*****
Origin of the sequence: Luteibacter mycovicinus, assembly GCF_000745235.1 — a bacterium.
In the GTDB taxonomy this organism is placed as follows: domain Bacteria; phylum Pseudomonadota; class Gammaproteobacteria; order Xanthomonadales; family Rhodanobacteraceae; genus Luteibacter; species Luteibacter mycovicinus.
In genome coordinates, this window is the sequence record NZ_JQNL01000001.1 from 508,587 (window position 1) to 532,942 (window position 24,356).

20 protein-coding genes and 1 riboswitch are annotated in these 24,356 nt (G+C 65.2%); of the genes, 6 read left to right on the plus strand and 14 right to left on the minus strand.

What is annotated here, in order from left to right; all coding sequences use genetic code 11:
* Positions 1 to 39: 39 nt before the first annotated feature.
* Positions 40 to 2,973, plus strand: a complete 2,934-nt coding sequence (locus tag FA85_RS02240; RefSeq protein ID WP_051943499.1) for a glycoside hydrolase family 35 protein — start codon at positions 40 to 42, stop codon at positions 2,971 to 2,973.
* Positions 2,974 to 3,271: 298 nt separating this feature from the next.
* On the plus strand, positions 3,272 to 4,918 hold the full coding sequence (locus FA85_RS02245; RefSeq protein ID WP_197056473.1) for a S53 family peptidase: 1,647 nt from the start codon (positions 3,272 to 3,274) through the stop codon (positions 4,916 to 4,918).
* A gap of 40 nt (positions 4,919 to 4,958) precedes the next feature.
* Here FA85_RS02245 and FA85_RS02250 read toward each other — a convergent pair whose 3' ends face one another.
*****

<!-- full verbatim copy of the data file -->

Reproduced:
Origin of the sequence: Luteibacter mycovicinus, assembly GCF_000745235.1 — a bacterium.
In the GTDB taxonomy this organism is placed as follows: domain Bacteria; phylum Pseudomonadota; class Gammaproteobacteria; order Xanthomonadales; family Rhodanobacteraceae; genus Luteibacter; species Luteibacter mycovicinus.
In genome coordinates, this window is the sequence record NZ_JQNL01000001.1 from 508,587 (window position 1) to 532,942 (window position 24,356).

20 protein-coding genes and 1 riboswitch are annotated in these 24,356 nt (G+C 65.2%); of the genes, 6 read left to right on the plus strand and 14 right to left on the minus strand.

What is annotated here, in order from left to right; all coding sequences use genetic code 11:
* Positions 1 to 39: 39 nt before the first annotated feature.
* Positions 40 to 2,973, plus strand: a complete 2,934-nt coding sequence (locus tag FA85_RS02240; RefSeq protein ID WP_051943499.1) for a glycoside hydrolase family 35 protein — start codon at positions 40 to 42, stop codon at positions 2,971 to 2,973.
* Positions 2,974 to 3,271: 298 nt separating this feature from the next.
* On the plus strand, positions 3,272 to 4,918 hold the full coding sequence (locus FA85_RS02245; RefSeq protein ID WP_197056473.1) for a S53 family peptidase: 1,647 nt from the start codon (positions 3,272 to 3,274) through the stop codon (positions 4,916 to 4,918).
* A gap of 40 nt (positions 4,919 to 4,958) precedes the next feature.
* Here FA85_RS02245 and FA85_RS02250 read toward each other — a convergent pair whose 3' ends face one another.